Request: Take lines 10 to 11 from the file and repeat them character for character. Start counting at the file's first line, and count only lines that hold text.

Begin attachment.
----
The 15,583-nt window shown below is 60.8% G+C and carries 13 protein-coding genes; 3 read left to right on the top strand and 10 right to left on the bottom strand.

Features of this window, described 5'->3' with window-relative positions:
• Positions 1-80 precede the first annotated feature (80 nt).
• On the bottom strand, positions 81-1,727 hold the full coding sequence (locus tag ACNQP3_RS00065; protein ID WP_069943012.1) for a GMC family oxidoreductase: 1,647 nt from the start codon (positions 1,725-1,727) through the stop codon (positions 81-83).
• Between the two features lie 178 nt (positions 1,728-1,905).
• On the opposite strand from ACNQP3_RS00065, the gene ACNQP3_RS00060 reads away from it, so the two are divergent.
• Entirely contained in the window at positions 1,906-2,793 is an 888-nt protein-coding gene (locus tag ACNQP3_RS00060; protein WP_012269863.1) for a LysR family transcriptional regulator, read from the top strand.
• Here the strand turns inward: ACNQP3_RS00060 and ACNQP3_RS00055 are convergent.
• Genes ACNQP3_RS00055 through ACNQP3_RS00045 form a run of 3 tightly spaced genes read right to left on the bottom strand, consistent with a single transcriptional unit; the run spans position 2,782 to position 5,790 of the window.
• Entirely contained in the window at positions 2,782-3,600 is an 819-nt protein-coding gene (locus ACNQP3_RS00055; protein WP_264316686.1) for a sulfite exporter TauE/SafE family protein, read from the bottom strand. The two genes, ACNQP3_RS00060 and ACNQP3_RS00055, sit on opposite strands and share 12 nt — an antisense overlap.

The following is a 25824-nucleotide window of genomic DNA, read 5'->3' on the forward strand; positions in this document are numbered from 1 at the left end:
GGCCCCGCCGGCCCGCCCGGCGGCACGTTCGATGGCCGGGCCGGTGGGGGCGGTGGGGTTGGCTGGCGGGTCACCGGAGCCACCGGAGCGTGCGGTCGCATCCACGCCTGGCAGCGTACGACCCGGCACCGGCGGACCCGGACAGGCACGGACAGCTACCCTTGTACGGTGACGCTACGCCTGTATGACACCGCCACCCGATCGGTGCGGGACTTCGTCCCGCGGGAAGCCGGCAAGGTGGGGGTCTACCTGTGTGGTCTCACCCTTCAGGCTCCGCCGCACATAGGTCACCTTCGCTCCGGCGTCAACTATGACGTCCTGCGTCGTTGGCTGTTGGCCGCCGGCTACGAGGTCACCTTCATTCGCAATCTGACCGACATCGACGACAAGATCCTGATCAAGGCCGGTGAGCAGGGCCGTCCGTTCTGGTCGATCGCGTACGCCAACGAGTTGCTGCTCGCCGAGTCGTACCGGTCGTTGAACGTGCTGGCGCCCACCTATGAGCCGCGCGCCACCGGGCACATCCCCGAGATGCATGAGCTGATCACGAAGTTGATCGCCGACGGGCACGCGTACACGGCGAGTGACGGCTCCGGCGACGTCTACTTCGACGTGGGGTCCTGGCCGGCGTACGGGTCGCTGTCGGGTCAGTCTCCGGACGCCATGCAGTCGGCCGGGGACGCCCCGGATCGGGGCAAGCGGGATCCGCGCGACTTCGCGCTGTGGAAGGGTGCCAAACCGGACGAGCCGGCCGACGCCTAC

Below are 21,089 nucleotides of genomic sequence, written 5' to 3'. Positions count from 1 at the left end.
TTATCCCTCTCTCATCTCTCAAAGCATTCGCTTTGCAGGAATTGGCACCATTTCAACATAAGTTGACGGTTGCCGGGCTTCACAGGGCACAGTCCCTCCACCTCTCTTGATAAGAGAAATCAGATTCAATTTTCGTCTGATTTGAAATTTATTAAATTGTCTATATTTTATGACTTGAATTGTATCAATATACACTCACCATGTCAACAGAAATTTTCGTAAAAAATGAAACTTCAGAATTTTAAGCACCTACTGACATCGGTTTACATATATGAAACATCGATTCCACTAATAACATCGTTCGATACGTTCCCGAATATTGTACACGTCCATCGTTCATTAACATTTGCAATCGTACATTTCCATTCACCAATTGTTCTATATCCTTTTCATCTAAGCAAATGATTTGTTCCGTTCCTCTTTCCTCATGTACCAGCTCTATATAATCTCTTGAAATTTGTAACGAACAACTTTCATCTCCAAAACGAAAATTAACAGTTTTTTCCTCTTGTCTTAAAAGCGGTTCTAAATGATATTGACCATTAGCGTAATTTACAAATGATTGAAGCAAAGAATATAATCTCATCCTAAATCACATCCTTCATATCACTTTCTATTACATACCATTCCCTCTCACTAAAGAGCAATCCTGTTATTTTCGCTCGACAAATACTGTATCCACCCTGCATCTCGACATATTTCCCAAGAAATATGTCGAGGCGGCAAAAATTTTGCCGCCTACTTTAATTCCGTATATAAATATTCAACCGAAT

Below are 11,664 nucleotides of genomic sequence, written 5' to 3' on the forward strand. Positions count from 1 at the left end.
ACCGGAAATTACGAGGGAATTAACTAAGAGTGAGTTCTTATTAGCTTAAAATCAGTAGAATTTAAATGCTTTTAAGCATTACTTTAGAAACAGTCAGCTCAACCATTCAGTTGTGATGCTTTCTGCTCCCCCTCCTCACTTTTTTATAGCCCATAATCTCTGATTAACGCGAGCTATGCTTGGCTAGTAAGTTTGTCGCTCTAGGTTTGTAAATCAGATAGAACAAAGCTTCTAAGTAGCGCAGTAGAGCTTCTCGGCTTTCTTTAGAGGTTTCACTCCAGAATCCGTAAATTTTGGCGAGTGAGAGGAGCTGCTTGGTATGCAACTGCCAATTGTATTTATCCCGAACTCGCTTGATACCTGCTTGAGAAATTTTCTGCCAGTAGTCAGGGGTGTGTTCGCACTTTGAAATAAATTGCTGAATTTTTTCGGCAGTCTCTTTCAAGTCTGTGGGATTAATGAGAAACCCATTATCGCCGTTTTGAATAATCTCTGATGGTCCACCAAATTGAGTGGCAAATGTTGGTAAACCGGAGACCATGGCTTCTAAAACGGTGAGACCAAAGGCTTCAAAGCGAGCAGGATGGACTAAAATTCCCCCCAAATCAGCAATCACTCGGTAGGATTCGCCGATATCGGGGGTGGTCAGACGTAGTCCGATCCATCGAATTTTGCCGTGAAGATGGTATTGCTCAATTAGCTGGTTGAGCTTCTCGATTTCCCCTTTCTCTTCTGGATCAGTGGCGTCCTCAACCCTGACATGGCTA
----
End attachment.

• Entirely contained in the window at positions 2,782-3,600 is an 819-nt protein-coding gene (locus ACNQP3_RS00055; protein WP_264316686.1) for a sulfite exporter TauE/SafE family protein, read from the bottom strand. The two genes, ACNQP3_RS00060 and ACNQP3_RS00055, sit on opposite strands and share 12 nt — an antisense overlap.

The following is a 25824-nucleotide window of genomic DNA, read 5'->3' on the forward strand; positions in this document are numbered from 1 at the left end: